Does Your Brochure Pass the Test - Or is It Headed for the Trash? Part One
The decision on whether or not someone will read your brochure is usually decided in the first 5 seconds they look at it. What kind of message are you communicating in that five seconds? Will you make a favorable impression with your prospect? Will you move your prospect closer to the sale? There are really only two key elements that will determine how well your brochure is received by prospects.
I Don't Want to be Different
To succeed in today's crowded marketplace where most of the products and advertising look exactly the same, a small business owner must stand out, shouting above the din with a message so clear and compelling that prospects stop and take notice. It's a matter of business survival.
16 Methods for Getting Free Advertising
1. Place copies of your circular on bulletin boards throughout your community, such as in coin-operated laundries, grocery stores, barber shops, etc.
How to Write Ads that Increase Your Business
I caught myself wracking my brain over what kind of article I should write for newspapers that would be useful to business people. It struck me that I was making a solid effort to get into the mind of my target market.
Advertising on a Budget -- Part 3: Frequency, Frequency, Frequency
This is the third article of a three-part series. I'm illustrating the marketing challenges of PrescottWeddings.
The Power of...
You certainly must know that Many Big Marketers consider COPYWRITING to be the most important skill you need to be earning online. There's a lot of good copywriting around.
15 Tips for Better Yellow Page Ads
Yellow Pages advertising is one of the most popular forms of advertising in the country today. Almost every home in America (96.
In Advertising Bigger isn't Always Better
If you have been following the recent advertising news you will notice that more and more major advertisers are looking to smaller ad agencies to handle their campaigns.Is it because they feel bad? Is it because they are cheaper? Or is it because they see the level of creative talent of smaller agencies? Lets take a quick look at why this is happening and how this is good for the consumers and the advertisers.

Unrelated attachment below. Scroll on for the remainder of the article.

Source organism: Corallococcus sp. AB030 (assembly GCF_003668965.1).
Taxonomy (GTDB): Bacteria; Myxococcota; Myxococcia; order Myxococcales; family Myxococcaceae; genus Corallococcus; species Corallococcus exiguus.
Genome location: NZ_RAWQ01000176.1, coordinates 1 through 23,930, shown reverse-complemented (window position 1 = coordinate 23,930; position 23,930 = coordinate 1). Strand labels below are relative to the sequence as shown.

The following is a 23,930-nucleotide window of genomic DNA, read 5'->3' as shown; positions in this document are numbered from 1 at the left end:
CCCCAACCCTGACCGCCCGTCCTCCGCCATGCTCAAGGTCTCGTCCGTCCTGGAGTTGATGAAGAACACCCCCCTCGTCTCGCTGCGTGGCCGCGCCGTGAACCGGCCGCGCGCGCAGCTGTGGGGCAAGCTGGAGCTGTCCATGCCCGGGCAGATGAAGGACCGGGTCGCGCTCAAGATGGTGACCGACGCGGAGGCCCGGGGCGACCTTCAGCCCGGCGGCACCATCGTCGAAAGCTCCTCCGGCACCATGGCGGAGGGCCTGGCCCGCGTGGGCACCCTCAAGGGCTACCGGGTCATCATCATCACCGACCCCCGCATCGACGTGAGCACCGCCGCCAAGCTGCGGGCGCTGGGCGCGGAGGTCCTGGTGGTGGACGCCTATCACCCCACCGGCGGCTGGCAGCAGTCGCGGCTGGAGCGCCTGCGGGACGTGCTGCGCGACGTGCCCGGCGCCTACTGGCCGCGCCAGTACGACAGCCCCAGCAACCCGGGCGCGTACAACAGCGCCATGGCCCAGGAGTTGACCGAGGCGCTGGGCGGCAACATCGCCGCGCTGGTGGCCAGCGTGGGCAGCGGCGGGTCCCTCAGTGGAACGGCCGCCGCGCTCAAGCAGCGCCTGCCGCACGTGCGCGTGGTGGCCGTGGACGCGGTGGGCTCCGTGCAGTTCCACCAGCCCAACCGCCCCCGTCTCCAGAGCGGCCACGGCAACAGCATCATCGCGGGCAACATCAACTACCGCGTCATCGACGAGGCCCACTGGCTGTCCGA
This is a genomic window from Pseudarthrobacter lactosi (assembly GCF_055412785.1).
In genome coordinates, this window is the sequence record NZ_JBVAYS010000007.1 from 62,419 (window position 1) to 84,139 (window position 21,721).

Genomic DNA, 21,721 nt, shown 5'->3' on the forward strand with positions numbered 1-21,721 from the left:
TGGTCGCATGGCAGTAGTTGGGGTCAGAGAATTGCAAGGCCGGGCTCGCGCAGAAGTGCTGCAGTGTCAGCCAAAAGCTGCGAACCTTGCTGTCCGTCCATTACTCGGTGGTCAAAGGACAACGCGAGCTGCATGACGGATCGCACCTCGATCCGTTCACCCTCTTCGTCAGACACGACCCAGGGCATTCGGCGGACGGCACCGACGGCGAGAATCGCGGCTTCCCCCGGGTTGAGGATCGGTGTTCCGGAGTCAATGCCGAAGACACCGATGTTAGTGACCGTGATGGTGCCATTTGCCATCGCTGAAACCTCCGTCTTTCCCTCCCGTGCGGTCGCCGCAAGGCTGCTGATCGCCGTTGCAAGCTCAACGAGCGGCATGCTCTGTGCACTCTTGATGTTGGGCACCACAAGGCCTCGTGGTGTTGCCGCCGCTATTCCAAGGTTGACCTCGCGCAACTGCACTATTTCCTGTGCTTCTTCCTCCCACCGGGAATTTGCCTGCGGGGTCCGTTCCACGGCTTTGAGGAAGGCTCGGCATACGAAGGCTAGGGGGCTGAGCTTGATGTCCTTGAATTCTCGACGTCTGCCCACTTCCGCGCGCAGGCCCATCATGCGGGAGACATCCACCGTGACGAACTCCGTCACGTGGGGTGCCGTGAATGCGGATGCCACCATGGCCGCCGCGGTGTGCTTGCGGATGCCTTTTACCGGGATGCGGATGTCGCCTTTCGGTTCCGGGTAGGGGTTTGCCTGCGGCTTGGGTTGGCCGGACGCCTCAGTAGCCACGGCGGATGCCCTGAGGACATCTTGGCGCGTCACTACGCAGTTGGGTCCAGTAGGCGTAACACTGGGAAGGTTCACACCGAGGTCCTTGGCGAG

The Secrets of High Money Classified Ads
When used effectively, classified ads can be one of the quickest and most inexpensive ways to increase your sales. A well written classified ad can generate thousands in sales, yet could cost you pennies to write and run.
Small Cards, Big Ideas: Alternative Uses for Business Cards
Aggressive business card marketing isn't about handing your business cards out to everyone you see.The card itself must have a new use, an innovative design, or something other than the usual contact information printed on it.
9 Tips for Better Billboards
It is a given that billboard advertising "outdoor" is not a "quick fix". If sales are down, you can't quickly put up a few boards to boost the numbers.
Scrolling LED signs
Scrolling LED signs is type of LED signs that displays Scrolling text and can be used as outdoor and/or indoor outlet. Wide variety of businesses uses this equipment to spread news and other information quickly and efficiently.
Should You Advertise on TV?
When people discover my background in advertising, the questions flow. One of the most frequent questions is "Should I advertise on TV?"I can't answer that questions until I ask a number of questions first.
Advertise Where Its Forbidden To
The most common way to drive people to your business site is advertising. You cannot succeed without advertising, this is a fact.